A Patent Juror Speaks | Patents Post Grant Blog.
When interviewed by Bloomberg (link here), the foreman explained (around the three minute mark) that his “aha moment” in assessing the alleged obviousness of Apple patents was when he realized that the Apple software would not work on the processor of the prior art. This is an odd statement considering that the test for obviousness is not whether features may be bodily incorporated into a prior art structure, but rather, what the combined teachings of those references would have suggested to one of ordinary skill in the art
It could be that the Foreman was simply being inarticulate in his explanation. However, it seems far more likely that the jury was confused as to a proper obviousness analysis; this is not at all surprising. The Foreman and his colleagues were tasked with an impossibly complex mission: to navigate over a very short period of time, unfamiliar and arcane legal concepts mashed together with complex questions of technology. For this reason, jury verdicts and their corresponding damage awards can be quite the “crap shoot.”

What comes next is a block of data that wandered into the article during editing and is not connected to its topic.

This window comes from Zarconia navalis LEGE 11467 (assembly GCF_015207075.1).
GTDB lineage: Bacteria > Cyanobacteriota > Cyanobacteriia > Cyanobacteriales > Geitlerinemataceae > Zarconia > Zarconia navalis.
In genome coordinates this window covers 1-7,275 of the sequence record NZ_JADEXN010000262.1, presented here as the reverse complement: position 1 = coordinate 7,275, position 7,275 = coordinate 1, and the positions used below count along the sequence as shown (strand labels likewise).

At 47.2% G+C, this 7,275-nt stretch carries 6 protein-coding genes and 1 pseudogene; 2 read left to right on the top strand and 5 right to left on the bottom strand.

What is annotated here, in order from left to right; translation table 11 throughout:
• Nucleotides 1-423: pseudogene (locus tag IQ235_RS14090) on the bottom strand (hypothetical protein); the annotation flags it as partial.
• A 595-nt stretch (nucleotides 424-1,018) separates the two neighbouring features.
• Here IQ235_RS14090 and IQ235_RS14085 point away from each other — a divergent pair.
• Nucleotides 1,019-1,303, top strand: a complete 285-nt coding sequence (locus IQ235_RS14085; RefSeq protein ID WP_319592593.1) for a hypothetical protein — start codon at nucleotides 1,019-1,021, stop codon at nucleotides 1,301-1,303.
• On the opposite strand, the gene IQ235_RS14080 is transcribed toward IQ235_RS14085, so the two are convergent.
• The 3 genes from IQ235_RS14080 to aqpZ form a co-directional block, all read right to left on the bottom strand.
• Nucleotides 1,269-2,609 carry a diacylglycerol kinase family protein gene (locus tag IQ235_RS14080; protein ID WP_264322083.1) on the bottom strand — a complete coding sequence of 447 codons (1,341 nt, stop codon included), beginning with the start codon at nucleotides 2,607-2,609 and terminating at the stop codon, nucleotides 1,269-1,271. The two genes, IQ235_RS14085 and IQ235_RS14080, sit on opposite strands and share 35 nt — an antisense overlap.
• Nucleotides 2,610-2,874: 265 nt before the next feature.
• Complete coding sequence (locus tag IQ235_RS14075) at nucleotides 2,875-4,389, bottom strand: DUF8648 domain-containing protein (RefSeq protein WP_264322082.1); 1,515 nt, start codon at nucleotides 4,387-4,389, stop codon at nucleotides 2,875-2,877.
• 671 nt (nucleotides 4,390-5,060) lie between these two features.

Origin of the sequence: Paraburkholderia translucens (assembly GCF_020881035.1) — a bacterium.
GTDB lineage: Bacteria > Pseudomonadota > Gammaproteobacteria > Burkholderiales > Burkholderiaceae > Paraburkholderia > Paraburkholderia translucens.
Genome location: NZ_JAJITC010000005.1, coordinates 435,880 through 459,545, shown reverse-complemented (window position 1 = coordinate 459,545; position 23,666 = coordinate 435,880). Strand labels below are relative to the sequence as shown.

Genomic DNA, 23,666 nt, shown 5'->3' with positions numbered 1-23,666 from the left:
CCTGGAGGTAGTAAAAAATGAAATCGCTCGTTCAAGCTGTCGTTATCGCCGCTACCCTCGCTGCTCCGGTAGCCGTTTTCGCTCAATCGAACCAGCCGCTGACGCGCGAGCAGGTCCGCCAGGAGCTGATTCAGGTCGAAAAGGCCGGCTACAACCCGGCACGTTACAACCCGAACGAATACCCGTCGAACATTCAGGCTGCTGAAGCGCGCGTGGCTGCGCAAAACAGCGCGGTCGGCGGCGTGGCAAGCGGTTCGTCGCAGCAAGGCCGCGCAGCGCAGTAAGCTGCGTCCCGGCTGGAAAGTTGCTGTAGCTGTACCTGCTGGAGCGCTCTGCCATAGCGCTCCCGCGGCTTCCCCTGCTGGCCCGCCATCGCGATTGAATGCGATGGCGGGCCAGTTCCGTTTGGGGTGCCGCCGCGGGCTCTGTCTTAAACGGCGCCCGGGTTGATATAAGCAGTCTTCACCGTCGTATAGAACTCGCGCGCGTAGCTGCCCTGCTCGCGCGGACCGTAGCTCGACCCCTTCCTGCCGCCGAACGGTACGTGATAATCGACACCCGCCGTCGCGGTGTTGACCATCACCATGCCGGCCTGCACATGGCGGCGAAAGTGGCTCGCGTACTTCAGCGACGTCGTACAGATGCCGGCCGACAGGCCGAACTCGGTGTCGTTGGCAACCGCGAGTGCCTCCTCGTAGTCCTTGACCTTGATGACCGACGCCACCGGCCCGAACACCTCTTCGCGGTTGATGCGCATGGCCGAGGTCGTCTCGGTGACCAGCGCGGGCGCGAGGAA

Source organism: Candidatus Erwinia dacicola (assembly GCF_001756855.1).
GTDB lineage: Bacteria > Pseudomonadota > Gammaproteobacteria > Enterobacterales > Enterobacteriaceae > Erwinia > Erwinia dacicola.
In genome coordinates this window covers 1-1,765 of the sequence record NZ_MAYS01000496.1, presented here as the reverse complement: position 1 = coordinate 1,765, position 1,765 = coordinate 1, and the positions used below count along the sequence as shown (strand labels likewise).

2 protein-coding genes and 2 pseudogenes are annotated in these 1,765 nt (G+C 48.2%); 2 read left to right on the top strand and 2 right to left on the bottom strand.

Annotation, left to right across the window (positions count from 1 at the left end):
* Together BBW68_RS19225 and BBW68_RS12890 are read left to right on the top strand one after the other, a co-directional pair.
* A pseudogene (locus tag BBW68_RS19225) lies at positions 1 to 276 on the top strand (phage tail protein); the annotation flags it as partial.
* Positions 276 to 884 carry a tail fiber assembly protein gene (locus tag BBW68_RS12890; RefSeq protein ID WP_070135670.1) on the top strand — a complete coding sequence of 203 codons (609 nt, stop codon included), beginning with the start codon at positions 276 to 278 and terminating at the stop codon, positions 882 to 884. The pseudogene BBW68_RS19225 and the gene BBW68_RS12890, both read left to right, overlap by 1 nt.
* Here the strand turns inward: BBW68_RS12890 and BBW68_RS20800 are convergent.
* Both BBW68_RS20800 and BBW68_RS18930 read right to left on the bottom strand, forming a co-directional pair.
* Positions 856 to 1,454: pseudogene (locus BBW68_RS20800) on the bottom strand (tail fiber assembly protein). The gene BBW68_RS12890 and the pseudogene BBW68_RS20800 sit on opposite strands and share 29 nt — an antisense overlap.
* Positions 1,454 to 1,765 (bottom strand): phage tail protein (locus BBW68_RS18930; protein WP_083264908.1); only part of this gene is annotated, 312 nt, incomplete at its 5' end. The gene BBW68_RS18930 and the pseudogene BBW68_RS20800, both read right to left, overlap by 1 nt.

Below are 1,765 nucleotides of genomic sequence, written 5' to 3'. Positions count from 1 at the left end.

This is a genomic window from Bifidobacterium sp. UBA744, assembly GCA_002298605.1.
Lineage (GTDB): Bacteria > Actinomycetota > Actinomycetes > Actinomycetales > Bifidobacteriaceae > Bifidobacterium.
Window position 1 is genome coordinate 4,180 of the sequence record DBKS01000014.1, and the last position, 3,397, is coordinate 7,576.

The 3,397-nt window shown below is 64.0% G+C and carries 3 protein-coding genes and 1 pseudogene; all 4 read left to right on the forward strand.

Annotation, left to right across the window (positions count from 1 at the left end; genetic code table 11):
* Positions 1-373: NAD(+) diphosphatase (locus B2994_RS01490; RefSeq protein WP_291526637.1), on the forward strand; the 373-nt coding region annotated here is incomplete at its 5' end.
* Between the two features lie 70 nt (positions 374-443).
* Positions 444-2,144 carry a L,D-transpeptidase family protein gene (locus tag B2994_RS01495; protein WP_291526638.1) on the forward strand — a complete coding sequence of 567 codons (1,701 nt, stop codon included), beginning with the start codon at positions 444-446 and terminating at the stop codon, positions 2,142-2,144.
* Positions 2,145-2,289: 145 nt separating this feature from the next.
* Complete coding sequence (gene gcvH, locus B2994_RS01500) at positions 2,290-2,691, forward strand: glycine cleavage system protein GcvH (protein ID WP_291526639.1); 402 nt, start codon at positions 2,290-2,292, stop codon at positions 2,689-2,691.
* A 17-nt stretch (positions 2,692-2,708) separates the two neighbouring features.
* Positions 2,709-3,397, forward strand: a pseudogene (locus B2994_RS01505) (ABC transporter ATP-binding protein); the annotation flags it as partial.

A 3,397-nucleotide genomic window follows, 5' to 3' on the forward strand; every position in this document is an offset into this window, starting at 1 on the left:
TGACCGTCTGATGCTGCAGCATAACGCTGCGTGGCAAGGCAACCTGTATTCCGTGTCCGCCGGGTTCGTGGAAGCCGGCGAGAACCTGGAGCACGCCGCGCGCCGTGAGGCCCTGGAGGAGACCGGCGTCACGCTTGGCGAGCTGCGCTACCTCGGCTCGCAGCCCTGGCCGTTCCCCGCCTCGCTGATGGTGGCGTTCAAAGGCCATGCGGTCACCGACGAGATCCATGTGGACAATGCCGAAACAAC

After September 16th, defendants will have a choice to continue on to roll the dice at the district court with a jury trial of laypeople, or avail themselves of the new USPTO patentability trials of the AIA. The new trial proceedings of the AIA will be completed within 12-18 months of initiation and will be conducted before the USPTO’s Patent Trial & Appeal Board (PTAB).
Unlike jurors, the decision makers of the PTAB are not laypeople. Rather, PTAB judges are experienced in the application of U.S. patent law and must additionally have an engineering and/or science background. In addition to the established expertise in technology and patent law, unlike the courts, PTAB judges do not accord patents a presumption of validity, nor do they require clear and convincing evidence to invalidate a patent. Indeed, patent claims are accorded a broadest reasonable interpretation at the USPTO, which makes them that much easier to invalidate.